January 5, 2010 — Kamin Whitehouse, an assistant professor in the Department of Computer Science at the University of Virginia School of Engineering and Applied Science, has been recognized by the National Science Foundation's Advanced Network Infrastructure & Research Program.
Whitehouse's award of $410,000 supports his research in the field of cyber-physical systems. These systems possess the potential to completely change the way computer systems observe and manage the modern physical world. The problem these systems pose is that they are extremely complex.
"We are very interested in the computers of the future that will interact closely with the physical world," he said. "My work involves designing a prototype for how scientists and engineers will interact with these systems."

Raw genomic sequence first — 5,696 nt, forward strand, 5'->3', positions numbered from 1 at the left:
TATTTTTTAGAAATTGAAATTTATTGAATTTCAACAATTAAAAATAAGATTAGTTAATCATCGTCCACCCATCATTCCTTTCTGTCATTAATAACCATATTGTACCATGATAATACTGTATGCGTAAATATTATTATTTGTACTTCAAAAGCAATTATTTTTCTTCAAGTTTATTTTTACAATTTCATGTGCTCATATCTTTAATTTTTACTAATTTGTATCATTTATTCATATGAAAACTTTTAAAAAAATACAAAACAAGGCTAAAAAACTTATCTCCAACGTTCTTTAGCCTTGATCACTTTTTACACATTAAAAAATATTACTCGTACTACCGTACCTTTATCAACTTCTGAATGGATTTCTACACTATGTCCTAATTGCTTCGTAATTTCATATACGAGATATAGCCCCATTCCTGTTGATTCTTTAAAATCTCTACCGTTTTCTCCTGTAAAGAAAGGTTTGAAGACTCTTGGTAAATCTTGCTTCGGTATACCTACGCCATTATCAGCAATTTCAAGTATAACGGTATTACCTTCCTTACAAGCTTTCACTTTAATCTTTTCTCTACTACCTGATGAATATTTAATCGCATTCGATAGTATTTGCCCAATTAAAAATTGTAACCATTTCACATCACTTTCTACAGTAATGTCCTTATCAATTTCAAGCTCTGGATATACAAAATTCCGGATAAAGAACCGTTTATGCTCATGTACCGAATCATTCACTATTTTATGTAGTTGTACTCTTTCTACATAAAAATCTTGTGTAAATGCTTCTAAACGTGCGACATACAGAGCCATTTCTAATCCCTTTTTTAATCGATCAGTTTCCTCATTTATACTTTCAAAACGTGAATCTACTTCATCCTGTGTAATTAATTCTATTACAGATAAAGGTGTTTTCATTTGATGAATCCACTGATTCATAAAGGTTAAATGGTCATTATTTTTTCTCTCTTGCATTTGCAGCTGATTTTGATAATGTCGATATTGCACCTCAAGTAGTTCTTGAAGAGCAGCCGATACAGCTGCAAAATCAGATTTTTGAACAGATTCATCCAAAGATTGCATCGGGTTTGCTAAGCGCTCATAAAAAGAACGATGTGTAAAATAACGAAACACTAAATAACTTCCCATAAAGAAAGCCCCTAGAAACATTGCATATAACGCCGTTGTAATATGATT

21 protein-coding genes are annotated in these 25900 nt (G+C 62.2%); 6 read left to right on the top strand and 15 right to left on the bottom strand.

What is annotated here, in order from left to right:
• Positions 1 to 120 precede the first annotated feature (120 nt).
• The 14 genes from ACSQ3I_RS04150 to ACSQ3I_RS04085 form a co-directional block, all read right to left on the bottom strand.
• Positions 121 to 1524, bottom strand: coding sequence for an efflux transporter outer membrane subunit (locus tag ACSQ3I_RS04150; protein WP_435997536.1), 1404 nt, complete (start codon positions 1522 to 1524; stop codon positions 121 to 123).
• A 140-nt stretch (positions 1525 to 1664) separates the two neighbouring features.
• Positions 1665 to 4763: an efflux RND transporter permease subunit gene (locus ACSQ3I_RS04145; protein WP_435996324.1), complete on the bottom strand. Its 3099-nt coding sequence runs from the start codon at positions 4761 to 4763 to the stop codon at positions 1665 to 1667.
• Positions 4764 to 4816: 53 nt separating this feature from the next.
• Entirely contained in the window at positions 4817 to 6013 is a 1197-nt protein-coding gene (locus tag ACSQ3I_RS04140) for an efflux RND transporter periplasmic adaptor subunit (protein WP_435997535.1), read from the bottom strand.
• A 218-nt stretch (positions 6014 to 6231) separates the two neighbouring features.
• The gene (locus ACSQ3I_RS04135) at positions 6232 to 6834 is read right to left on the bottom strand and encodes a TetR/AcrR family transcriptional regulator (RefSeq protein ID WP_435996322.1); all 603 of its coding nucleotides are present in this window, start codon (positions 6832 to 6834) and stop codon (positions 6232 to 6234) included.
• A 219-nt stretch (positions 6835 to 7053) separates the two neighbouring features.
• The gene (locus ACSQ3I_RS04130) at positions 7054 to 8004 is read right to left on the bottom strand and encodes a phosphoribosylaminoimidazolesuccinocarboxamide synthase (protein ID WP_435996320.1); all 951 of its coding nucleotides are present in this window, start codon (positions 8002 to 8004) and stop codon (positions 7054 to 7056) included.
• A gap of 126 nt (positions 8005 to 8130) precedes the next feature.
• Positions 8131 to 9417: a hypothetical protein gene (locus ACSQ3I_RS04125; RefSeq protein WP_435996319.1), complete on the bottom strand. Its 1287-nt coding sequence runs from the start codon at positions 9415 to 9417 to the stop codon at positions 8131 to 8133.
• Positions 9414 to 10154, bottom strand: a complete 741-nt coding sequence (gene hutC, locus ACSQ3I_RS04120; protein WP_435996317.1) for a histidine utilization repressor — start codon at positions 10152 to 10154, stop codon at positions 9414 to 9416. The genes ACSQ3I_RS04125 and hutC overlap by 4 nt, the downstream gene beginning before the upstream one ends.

Whitehouse is seeking to develop a simpler cyber-physical system that can be used by a broad group of engineers and scientists. This research handles the endeavor of macroprogramming, which attempts to program an entire network of devices as a single programmable substrate. He hopes to use this approach to create a framework for cyber-physical systems he has named "Macrolab." He believes the new tools generated through Macrolab will significantly simplify the cyber-physical systems and allow science, engineering and society to reap the benefits.
"These systems possess the capability to collect data and use that information to improve safety and efficiency in the physical world," Whitehouse said. "For example, the fastest driving route based on current traffic patterns could be at our fingertips. This process of acquiring information, processing it and using it to promote efficiency is so valuable to the progress of our modern world."